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Musical activities could protect brain health in older adults
Playing a musical instrument, particularly the piano, is linked to improved memory and the ability to solve complex tasks in older age.
Playing a musical instrument, particularly the piano, is linked to improved memory and the ability to solve complex tasks in older age, according to a new study.
The study, published in the International Journal of Geriatric Psychiatry, found that continuing to play into later life provides even greater benefit. The work also suggests that singing was also linked to better brain health, although this may also be due to the social factors of being part of a choir or group.
The results are from a nested study within the PROTECT-UK cohort, which collects longitudinal computerised assessments of cognitive function in adults over 40. Participants were invited to complete the validated Edinburgh Lifetime Musical Experience Questionnaire (ELMEQ) to assess their musical experience and lifetime exposure to music. Linear regression analysis was performed using cognitive data from PROTECT-UK.
Over 25000 people have signed up for the PROTECT study, which has been running for 10 years. The team from the University of Exeter reviewed participants’ musical experience and lifetime exposure to music, alongside results of cognitive testing, to determine whether musicality helps to keep the brain sharp in later life.
Musical instruments and working memory
Analysis identified an association between musicality and cognition in this cohort. Playing a musical instrument was associated with significantly better performance in working memory and executive function. Significant associations were also found between singing and executive function, and between overall musical ability and working memory.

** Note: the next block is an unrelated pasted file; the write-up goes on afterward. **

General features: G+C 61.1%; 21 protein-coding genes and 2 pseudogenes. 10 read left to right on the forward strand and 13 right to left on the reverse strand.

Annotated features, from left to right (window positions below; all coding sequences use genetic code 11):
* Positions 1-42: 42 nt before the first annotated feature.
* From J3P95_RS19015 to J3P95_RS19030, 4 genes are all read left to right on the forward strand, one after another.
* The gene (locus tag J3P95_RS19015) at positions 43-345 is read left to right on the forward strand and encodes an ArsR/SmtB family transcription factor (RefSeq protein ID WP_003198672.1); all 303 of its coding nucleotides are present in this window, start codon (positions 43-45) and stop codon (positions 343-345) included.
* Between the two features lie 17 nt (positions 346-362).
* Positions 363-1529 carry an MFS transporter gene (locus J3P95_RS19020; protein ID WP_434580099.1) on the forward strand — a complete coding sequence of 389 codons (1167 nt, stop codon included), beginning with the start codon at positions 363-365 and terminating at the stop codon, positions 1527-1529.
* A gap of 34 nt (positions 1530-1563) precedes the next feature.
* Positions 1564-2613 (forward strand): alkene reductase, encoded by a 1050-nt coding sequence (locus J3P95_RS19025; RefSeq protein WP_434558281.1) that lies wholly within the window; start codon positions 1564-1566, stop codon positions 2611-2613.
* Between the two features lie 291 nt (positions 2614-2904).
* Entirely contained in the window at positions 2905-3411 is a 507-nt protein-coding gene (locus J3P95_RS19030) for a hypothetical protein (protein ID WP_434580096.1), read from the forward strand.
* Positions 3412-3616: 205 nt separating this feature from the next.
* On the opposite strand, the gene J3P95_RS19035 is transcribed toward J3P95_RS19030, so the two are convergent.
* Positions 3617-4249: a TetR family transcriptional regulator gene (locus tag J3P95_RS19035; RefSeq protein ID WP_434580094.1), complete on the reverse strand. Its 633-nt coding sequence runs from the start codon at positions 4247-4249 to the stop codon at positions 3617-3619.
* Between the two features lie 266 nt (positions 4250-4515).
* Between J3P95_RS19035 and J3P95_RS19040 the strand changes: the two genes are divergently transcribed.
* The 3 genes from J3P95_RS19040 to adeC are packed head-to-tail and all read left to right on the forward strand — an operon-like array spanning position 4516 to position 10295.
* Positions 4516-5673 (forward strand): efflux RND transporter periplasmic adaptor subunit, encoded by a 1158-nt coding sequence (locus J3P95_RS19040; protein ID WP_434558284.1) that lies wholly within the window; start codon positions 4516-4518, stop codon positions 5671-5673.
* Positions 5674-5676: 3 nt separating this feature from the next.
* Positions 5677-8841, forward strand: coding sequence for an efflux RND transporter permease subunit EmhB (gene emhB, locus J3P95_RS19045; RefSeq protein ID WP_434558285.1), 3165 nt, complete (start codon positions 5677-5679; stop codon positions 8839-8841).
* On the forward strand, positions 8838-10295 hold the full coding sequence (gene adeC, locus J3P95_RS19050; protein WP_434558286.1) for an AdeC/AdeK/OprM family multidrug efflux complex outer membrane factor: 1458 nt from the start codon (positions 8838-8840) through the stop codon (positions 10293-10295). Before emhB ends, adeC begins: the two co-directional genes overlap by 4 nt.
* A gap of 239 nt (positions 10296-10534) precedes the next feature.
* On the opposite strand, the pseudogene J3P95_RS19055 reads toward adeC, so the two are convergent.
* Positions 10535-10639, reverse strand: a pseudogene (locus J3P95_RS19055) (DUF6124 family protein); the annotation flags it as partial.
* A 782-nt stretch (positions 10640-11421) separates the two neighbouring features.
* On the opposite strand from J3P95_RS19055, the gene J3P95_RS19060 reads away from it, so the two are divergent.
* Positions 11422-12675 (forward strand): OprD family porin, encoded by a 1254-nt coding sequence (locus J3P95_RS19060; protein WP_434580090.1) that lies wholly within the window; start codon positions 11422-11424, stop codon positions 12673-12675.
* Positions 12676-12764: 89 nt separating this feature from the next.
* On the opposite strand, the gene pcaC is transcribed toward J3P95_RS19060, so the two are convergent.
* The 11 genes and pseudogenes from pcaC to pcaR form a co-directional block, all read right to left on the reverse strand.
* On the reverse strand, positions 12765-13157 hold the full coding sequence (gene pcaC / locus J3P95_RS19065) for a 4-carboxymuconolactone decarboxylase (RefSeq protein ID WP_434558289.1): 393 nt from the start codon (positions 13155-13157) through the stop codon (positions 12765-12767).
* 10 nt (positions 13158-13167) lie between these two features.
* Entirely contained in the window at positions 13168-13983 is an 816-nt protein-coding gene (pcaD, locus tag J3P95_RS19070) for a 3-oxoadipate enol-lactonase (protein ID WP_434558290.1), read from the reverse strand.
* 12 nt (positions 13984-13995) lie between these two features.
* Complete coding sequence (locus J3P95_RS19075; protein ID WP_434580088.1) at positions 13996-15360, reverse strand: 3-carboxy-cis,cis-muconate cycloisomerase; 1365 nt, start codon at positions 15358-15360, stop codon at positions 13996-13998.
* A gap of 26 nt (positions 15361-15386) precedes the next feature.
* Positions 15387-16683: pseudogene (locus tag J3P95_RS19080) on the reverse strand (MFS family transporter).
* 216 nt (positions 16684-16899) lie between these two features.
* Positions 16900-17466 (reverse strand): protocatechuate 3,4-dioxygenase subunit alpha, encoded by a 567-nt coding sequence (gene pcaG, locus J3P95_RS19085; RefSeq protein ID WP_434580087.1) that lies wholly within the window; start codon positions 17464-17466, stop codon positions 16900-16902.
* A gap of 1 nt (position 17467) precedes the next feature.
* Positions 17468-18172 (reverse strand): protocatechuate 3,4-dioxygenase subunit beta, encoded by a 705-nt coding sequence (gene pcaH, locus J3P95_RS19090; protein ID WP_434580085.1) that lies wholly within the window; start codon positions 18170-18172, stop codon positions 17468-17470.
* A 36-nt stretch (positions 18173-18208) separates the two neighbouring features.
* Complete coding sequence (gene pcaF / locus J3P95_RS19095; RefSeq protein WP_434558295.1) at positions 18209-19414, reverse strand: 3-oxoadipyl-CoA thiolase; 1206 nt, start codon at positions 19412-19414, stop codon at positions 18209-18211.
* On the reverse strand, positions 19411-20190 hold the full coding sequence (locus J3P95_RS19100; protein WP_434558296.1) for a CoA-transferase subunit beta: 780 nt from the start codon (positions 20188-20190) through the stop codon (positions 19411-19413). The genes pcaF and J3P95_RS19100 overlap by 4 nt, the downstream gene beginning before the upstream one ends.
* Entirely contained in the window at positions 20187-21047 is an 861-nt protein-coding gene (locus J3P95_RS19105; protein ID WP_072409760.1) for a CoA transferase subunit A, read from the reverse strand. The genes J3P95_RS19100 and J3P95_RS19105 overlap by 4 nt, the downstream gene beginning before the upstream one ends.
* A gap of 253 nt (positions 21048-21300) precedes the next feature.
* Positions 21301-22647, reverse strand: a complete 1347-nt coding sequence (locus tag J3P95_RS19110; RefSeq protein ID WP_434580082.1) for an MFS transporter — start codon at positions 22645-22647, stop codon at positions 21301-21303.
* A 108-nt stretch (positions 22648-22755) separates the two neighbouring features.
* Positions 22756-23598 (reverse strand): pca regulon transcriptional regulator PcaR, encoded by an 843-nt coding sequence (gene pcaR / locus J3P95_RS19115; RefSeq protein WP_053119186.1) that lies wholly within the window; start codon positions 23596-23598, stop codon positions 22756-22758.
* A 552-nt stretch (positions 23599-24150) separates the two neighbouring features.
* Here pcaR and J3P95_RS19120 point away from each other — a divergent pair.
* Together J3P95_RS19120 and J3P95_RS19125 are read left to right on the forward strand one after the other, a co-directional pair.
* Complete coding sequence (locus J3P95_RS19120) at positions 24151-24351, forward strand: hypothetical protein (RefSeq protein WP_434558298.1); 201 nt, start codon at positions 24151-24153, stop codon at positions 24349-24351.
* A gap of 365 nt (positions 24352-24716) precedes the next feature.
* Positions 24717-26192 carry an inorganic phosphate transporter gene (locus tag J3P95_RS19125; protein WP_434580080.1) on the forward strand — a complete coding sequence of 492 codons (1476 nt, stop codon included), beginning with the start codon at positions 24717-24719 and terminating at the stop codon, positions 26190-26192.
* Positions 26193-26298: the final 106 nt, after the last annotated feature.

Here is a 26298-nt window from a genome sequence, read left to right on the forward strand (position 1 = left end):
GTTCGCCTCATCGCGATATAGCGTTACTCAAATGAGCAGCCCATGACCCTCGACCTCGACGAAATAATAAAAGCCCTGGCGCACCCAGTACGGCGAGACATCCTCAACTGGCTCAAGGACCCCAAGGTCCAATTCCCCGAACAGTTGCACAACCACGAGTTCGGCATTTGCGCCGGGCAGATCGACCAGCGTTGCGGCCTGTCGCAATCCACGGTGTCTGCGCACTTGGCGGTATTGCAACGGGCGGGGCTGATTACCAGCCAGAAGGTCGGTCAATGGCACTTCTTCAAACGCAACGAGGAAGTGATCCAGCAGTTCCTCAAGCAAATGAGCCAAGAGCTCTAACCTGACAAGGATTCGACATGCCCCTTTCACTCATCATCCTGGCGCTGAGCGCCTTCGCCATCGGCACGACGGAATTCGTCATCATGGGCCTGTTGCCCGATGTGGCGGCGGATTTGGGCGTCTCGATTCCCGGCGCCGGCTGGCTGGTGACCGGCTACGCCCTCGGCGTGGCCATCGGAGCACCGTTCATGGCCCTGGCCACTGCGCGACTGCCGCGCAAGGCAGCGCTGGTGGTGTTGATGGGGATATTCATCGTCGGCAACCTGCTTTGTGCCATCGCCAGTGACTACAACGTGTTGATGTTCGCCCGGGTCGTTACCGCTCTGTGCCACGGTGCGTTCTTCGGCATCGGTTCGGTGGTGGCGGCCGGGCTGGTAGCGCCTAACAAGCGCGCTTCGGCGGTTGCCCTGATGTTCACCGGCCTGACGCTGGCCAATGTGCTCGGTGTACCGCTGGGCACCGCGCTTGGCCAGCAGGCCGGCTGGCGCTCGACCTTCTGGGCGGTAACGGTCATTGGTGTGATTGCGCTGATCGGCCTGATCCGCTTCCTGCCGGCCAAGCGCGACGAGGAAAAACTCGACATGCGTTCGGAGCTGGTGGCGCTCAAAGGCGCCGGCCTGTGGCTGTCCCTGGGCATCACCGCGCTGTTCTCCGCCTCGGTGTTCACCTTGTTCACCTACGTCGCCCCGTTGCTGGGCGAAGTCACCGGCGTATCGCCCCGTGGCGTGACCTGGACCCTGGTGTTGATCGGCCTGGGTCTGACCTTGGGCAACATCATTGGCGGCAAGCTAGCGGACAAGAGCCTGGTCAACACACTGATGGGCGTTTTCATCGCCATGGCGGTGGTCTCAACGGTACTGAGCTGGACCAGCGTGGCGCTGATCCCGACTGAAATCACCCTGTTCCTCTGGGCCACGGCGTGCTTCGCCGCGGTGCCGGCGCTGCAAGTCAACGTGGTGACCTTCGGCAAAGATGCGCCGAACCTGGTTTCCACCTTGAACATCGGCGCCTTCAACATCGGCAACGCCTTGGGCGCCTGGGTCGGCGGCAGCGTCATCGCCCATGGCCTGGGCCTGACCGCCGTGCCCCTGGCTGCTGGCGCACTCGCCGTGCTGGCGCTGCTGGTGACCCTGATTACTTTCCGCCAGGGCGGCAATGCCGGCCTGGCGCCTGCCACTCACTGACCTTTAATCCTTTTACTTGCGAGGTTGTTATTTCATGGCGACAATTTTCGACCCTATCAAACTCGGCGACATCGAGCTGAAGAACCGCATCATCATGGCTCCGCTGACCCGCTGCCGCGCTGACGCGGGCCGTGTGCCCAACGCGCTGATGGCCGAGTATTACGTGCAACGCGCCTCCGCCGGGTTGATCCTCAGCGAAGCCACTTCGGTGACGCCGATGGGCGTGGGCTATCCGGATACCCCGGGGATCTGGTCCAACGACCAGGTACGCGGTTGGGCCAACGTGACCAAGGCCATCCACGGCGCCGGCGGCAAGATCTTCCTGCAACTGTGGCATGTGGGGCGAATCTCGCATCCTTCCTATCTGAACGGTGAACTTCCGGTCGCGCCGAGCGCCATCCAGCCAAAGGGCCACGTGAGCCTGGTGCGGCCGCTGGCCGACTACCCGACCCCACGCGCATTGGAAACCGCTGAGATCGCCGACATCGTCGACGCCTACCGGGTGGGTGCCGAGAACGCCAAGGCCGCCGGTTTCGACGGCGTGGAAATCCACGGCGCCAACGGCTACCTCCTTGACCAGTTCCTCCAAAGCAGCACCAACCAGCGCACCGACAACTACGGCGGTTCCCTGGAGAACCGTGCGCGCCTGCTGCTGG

Anne Corbett, Professor of Dementia Research at the University of Exeter said: “A number of studies have looked at the effect of music on brain health. Our PROTECT study has given us a unique opportunity to explore the relationship between cognitive performance and music in a large cohort of older adults. Overall, we think that being musical could be a way of harnessing the brain’s agility and resilience, known as cognitive reserve.”
“Although more research is needed to investigate this relationship, our findings indicate that promoting musical education would be a valuable part of public health initiatives to promote a protective lifestyle for brain health, as would encouraging older adults to return to music in later life. There is considerable evidence for the benefit of music group activities for individuals with dementia, and this approach could be extended as part of a healthy ageing package for older adults to enable them to proactively reduce their risk and to promote brain health.”